the folllowing code i have made but its not catering for the vowels coming together...what should i do in this code to accurately count the number of vowels and count the remining char left in string without vowels as after tokenization only the first token remains in the char array/string being tokenized...plz helpInline Code Example Here

#include<iostream>
#include<cstring>
using namespace std;

int main()
{
    int vowelcounter=0;
    char * tokenPtr;
    char myarray[]="My name is Faraz Saleem Rafai";
    char check[]="'a','e','i','o','u'";
    tokenPtr=strtok(myarray,check);
    while(tokenPtr!=NULL)
    {   
        cout<<tokenPtr<<endl;
        tokenPtr=strtok(NULL,check);
        vowelcounter++;
    }
    cout<<myarray<<endl;
    cout<<vowelcounter<<endl;
    return 0;



}

Why not just keep it simple?

int vowels = 0;
int other = 0;

for (int i = 0; myarray[i] != '\0'; i++) {
    switch (myarray[i]) {
    case 'a':
    case 'e':
    case 'i':
    case 'o':
    case 'u':
        ++vowels;
        break;
    default:
        ++other;
        break;
    }
}

cout << "Vowels: " << vowels << '\n' 
     << "Other: " << other << '\n';
Comments
Kudos

char check[]="'a','e','i','o','u'";

That does not produce a null-terminated string, which strtok() requires. Just do this:
char check[] = "aeiou";

But --- Deceptikon has a better solutiom.

but my task was to do by using strtok() fn....so kindly help me on that....the code u have placed i know abt it but the problem is in making through strtok. and ancient dragon the way ur saying to initialize,i also did that,it does not give the correct count of vowels even then...so help please

but my task was to do by using strtok() fn

I love it when bad teachers ask you to do something with an approach that's woefully unsuited to it. :rolleyes: strtok isn't designed to "find" things, and any solution that attempts to use it that way is stupid.

You encountered one such reason for that. strtok doesn't recognize adjacent delimiters as being unique. There's no way around this without eschewing strtok and using some other ad hoc or non-standard tokenization library.

If I haven't been clear, strtok is the wrong solution. You cannot solve this problem just with strtok, period.

strtok() cannot be used the way you are trying to do it, you can't use it to count the repeating adjacent vowels because of the way strtok() works.

To determine the beginning and the end of a token, the function first scans from the starting location for the first character not contained in delimiters (which becomes the beginning of the token). And then scans starting from this beginning of the token for the first character contained in delimiters, which becomes the end of the token.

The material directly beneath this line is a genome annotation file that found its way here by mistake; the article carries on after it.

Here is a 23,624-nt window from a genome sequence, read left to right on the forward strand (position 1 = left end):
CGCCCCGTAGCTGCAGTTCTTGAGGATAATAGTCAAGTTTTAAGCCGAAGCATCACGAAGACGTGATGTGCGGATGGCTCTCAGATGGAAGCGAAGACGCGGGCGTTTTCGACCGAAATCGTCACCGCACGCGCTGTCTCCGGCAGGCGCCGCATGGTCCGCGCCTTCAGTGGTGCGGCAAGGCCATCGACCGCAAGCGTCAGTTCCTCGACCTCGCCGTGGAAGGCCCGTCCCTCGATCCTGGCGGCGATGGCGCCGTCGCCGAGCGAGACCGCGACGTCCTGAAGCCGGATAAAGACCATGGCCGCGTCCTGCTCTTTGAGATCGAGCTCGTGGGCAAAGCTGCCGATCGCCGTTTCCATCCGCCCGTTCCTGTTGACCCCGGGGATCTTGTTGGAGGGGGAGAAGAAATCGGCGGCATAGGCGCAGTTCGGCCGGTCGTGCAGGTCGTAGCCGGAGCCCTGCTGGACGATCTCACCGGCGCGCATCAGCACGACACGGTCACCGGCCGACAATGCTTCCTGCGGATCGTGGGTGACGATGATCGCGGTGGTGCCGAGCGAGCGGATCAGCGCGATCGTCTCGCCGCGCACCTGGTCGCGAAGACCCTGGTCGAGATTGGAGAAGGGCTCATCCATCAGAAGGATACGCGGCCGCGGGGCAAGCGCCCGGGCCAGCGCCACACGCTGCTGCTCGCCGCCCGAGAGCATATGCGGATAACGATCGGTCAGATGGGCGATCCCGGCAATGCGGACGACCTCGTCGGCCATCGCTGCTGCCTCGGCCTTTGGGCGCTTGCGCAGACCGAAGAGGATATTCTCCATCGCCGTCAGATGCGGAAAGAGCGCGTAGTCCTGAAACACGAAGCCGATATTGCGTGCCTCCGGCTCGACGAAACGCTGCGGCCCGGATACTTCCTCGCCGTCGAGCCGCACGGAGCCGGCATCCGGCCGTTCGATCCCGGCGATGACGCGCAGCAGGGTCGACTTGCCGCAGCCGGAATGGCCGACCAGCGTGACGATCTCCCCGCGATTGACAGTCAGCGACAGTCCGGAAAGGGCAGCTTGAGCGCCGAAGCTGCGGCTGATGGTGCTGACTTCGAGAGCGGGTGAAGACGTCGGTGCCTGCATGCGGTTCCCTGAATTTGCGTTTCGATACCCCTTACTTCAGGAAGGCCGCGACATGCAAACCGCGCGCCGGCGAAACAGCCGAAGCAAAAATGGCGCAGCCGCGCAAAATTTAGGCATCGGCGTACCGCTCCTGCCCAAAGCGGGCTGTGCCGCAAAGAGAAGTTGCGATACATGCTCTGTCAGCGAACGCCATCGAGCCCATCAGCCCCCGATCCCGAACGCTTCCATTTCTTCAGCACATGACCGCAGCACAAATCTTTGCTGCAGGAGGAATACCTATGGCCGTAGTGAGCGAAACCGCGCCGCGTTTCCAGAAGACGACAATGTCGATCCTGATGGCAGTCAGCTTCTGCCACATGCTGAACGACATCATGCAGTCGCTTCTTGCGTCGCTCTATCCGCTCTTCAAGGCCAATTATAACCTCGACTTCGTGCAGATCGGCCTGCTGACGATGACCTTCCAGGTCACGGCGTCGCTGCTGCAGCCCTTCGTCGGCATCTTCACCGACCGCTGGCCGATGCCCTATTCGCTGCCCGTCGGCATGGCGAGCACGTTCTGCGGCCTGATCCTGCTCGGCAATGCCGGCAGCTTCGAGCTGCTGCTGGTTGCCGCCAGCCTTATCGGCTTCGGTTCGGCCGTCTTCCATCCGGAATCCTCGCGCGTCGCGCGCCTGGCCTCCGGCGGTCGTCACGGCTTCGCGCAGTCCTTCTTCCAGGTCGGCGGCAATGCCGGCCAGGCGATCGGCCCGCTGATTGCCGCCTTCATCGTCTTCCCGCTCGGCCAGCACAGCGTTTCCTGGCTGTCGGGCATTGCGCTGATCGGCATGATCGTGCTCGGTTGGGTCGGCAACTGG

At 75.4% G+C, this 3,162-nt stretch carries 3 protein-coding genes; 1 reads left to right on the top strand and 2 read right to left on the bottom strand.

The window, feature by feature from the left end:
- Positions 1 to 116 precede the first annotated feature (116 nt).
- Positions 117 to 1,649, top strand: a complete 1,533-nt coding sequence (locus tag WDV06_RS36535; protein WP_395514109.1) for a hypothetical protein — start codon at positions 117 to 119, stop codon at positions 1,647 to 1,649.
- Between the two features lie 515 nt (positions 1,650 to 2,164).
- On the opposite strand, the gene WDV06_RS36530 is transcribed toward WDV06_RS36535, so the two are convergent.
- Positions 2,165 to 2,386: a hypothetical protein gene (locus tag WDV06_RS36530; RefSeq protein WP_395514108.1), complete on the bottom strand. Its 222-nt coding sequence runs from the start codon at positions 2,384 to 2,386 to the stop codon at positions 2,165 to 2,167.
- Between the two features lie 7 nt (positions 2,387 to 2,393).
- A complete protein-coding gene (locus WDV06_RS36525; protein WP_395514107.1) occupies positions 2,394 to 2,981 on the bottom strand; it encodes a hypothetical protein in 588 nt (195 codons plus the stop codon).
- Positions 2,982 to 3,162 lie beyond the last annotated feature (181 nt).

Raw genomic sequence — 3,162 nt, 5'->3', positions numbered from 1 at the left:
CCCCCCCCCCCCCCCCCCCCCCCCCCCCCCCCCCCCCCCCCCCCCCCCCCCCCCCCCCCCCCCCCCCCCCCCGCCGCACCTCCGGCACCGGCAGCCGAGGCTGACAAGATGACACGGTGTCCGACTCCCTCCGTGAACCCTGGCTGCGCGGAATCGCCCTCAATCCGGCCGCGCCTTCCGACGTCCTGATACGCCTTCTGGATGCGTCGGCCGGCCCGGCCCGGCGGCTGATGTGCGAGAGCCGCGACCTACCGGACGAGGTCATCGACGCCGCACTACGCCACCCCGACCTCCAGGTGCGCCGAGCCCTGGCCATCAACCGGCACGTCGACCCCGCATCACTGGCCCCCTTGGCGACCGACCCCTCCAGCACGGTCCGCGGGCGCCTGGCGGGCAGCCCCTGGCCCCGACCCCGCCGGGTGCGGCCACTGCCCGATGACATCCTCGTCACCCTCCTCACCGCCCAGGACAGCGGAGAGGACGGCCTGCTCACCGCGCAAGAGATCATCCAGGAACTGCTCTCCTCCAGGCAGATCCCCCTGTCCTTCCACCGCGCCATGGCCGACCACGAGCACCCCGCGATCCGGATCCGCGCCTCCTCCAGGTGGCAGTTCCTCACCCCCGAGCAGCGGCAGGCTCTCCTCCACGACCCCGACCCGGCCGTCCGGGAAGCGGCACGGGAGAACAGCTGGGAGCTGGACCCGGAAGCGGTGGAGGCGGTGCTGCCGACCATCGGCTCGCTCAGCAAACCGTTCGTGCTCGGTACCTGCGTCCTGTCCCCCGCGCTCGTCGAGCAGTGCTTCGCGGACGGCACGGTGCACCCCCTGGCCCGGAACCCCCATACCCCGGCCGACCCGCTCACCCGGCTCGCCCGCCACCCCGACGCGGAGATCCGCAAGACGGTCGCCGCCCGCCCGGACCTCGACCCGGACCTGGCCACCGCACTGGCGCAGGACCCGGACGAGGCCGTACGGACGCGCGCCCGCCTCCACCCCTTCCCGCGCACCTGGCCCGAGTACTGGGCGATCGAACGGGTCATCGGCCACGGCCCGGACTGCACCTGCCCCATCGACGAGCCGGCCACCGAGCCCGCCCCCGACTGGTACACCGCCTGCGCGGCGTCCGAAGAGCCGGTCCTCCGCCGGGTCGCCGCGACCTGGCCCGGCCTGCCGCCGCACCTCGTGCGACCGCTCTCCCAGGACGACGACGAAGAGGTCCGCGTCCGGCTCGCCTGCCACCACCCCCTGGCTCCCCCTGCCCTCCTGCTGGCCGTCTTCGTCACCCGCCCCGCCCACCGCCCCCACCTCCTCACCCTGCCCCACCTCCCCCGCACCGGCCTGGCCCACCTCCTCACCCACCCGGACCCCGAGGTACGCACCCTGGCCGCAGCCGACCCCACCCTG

What you might do is to count all the characters in the strings returned by strtok(), then subtract that from the length of the string. The remainder is the number of vowels in the string. So, instead of counting vowels you need to count non-vowels.

ancient dragon ur right but even by that way it does not gives the accurate count for vowels who repeat consecutively....well bad teacher is one aspect of deceptikon.....please help on it if u can..

Comments
I'm sorry I tried to help you. I won't make that mistake again.

Then you did something wrong. This works perfectly

#include<iostream>
#include<cstring>
using namespace std;
#pragma warning(disable: 4996)

int main()
{
    int vowelcounter = 0;
    char * tokenPtr;
    char myarray [] = "My name is Faraz Saleem Rafai";
    char check [] = "aeiou";
    int length = 0;
    int origlength = strlen(myarray);
    // display all the vowels.  Your program doesn't need this part, 
    // it's here only to verif the results are right or wrong.
    for (int i = 0; myarray[i] != 0; i++)
    {
        myarray[i] = tolower(myarray[i]);
        if (strchr(check, myarray[i]) )
            cout << myarray[i];
    }
    cout << '\n';

    tokenPtr = strtok(myarray, check);
    while (tokenPtr != NULL)
    {
        length += strlen(tokenPtr);
        tokenPtr = strtok(NULL, check);
    }
    cout << "orig length: " << origlength << " numvowels = " << origlength - length << '\n';
    return 0;



}

Edited 2 Years Ago by Ancient Dragon

awesome program ancient dragon u rock.....thanks alot...that was a great help......

This question has already been answered. Start a new discussion instead.